High Stakes, Rising Risks: The Ripple Effects of Cybersecurity in the Healthcare Sector

Cybersecurity risks and threats as they relate to the healthcare industry, as well as breaches affecting this sector, have been making headlines in mainstream news. Ransomware, internet of things (IoT) exploits and the latest patient data breaches are scattered across headlines that underline the growing risk that applies to the healthcare sector.

Healthcare organizations collect and store large amounts of patient data and, according to X-Force research, medical records are worth significantly more on the black market compared to financial records and personally identifiable information (PII) because of the wealth of information they contain. Another threat to healthcare data has been ransomware attacks, cyber extortion and even nation-state attacks. During the 2017 WannaCry attacks, a major U.K. healthcare provider suffered extended downtime, forcing the provider to reroute patients to other facilities and inevitably delaying the care they required as doctors and nurses were forced to cancel around 19,000 appointments.

Moreover, the proliferation of connected medical devices such as pacemakers, insulin pumps and implanted sensors is opening up the healthcare sector to even more threats and an expanded attack surface to reckon with.

These factors raise the question of whether providing effective cybersecurity for the healthcare sector is an information technology (IT) problem to solve or a wider-scope issue that touches on secure operations, timely care and overall business continuity.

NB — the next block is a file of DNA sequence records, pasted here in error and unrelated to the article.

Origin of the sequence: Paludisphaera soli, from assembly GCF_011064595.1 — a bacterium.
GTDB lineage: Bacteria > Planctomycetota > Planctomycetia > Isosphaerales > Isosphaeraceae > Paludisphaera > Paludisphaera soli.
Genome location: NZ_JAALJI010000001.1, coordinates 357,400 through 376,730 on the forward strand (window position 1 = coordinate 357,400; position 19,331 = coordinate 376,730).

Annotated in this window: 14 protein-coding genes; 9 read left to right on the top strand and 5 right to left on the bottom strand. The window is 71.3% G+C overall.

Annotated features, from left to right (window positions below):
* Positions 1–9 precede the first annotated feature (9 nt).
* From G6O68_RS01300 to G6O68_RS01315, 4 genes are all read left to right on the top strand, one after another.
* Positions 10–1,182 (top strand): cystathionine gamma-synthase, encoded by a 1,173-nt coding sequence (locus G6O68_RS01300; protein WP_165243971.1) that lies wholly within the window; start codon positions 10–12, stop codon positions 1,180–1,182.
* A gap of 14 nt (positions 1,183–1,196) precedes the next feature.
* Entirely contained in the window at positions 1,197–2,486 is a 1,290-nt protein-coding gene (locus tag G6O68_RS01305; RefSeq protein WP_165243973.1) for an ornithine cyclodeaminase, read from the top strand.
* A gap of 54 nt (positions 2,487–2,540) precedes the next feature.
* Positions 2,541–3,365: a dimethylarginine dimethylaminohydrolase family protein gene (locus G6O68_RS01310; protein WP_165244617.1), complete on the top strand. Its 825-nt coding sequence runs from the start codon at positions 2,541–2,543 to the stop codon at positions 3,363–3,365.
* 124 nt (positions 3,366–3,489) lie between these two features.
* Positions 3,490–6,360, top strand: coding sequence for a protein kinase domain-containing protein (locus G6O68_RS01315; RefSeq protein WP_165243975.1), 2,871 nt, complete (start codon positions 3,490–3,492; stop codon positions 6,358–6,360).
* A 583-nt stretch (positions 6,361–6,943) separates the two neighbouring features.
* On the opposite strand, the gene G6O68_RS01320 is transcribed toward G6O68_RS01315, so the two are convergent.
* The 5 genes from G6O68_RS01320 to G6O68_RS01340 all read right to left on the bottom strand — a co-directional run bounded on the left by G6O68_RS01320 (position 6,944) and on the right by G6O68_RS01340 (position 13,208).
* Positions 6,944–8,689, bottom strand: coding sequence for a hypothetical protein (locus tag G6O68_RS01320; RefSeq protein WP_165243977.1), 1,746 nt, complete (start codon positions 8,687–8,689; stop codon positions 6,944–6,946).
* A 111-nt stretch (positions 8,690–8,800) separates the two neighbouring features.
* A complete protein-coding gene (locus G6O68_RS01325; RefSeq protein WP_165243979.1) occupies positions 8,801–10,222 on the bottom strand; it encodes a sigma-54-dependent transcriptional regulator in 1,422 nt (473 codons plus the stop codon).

Short answer: It’s both.

The risks to healthcare systems and the data they manage, as well as risk to interaction with people in need of care that rely on systems running smoothly, should be viewed from both perspectives to encompass the security needs of today’s complex healthcare infrastructure. A myopic view of the matter will not address the full scope of the challenge at hand and can limit positive changes that can help the healthcare sector bolster security in the face of growing threats.

A Lucrative Target

According to the Ponemon Institute’s “2018 Cost of a Data Breach Study,” sponsored by IBM, heavily regulated industries such as healthcare and financial services have per capita data breach costs that are substantially higher than the overall mean. This is mostly because of the various monetization options cybercriminals can attempt with these types of records.

For personal health information (PHI), the robust file on each patient can be used by criminals in scenarios of identity theft, financial fraud and even insurance fraud where someone else may undergo surgery with fake identification and have it billed to the compromised record’s owner.

The study also noted that healthcare organizations have the second-highest duration to identify a data breach with a mean time to identify (MTTI) of 255 days and the highest mean time to contain (MTTC) at 103 days.